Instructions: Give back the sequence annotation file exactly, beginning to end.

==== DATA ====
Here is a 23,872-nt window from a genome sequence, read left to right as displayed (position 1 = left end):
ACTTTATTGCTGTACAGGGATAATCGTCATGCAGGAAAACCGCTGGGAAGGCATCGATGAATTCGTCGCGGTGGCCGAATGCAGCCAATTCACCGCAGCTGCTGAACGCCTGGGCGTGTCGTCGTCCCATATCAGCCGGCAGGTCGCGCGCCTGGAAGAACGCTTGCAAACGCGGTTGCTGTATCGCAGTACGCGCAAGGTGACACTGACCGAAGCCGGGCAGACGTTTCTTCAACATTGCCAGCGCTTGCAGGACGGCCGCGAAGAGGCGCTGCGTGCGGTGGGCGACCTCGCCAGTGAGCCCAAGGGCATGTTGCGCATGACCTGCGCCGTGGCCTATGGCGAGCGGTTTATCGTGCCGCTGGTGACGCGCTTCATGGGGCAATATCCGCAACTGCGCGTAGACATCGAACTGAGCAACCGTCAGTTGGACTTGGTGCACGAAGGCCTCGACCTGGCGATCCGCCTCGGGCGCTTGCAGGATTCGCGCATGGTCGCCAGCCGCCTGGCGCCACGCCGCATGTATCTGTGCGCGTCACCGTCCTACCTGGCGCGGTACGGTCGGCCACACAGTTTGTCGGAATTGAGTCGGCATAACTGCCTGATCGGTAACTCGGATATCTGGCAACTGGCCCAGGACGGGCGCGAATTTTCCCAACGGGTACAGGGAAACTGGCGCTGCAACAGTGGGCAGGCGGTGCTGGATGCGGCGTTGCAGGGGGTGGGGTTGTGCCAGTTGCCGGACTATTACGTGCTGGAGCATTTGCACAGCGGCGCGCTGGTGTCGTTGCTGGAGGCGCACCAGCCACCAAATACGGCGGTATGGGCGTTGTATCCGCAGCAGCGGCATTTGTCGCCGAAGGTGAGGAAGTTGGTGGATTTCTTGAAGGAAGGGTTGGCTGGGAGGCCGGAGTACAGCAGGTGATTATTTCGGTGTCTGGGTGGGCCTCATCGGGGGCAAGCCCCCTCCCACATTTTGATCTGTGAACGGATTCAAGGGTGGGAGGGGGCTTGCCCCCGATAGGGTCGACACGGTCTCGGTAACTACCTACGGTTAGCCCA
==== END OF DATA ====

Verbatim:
Here is a 23,872-nt window from a genome sequence, read left to right as displayed (position 1 = left end):
ACTTTATTGCTGTACAGGGATAATCGTCATGCAGGAAAACCGCTGGGAAGGCATCGATGAATTCGTCGCGGTGGCCGAATGCAGCCAATTCACCGCAGCTGCTGAACGCCTGGGCGTGTCGTCGTCCCATATCAGCCGGCAGGTCGCGCGCCTGGAAGAACGCTTGCAAACGCGGTTGCTGTATCGCAGTACGCGCAAGGTGACACTGACCGAAGCCGGGCAGACGTTTCTTCAACATTGCCAGCGCTTGCAGGACGGCCGCGAAGAGGCGCTGCGTGCGGTGGGCGACCTCGCCAGTGAGCCCAAGGGCATGTTGCGCATGACCTGCGCCGTGGCCTATGGCGAGCGGTTTATCGTGCCGCTGGTGACGCGCTTCATGGGGCAATATCCGCAACTGCGCGTAGACATCGAACTGAGCAACCGTCAGTTGGACTTGGTGCACGAAGGCCTCGACCTGGCGATCCGCCTCGGGCGCTTGCAGGATTCGCGCATGGTCGCCAGCCGCCTGGCGCCACGCCGCATGTATCTGTGCGCGTCACCGTCCTACCTGGCGCGGTACGGTCGGCCACACAGTTTGTCGGAATTGAGTCGGCATAACTGCCTGATCGGTAACTCGGATATCTGGCAACTGGCCCAGGACGGGCGCGAATTTTCCCAACGGGTACAGGGAAACTGGCGCTGCAACAGTGGGCAGGCGGTGCTGGATGCGGCGTTGCAGGGGGTGGGGTTGTGCCAGTTGCCGGACTATTACGTGCTGGAGCATTTGCACAGCGGCGCGCTGGTGTCGTTGCTGGAGGCGCACCAGCCACCAAATACGGCGGTATGGGCGTTGTATCCGCAGCAGCGGCATTTGTCGCCGAAGGTGAGGAAGTTGGTGGATTTCTTGAAGGAAGGGTTGGCTGGGAGGCCGGAGTACAGCAGGTGATTATTTCGGTGTCTGGGTGGGCCTCATCGGGGGCAAGCCCCCTCCCACATTTTGATCTGTGAACGGATTCAAGGGTGGGAGGGGGCTTGCCCCCGATAGGGTCGACACGGTCTCGGTAACTACCTACGGTTAGCCCA